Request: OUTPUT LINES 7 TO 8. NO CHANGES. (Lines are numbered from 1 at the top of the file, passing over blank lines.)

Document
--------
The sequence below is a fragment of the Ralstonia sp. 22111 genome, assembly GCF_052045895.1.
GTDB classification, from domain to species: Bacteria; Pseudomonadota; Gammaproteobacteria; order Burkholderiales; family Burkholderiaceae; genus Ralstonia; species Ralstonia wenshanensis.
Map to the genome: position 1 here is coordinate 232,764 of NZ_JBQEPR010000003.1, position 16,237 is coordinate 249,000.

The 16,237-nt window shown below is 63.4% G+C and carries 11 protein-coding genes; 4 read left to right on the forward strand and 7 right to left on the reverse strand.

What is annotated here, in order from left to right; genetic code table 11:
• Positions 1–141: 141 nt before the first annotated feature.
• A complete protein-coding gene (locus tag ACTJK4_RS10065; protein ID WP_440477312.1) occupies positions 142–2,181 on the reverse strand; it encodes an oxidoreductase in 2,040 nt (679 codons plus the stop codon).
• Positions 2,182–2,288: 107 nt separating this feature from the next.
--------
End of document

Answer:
• A complete protein-coding gene (locus tag ACTJK4_RS10065; protein ID WP_440477312.1) occupies positions 142–2,181 on the reverse strand; it encodes an oxidoreductase in 2,040 nt (679 codons plus the stop codon).
• Positions 2,182–2,288: 107 nt separating this feature from the next.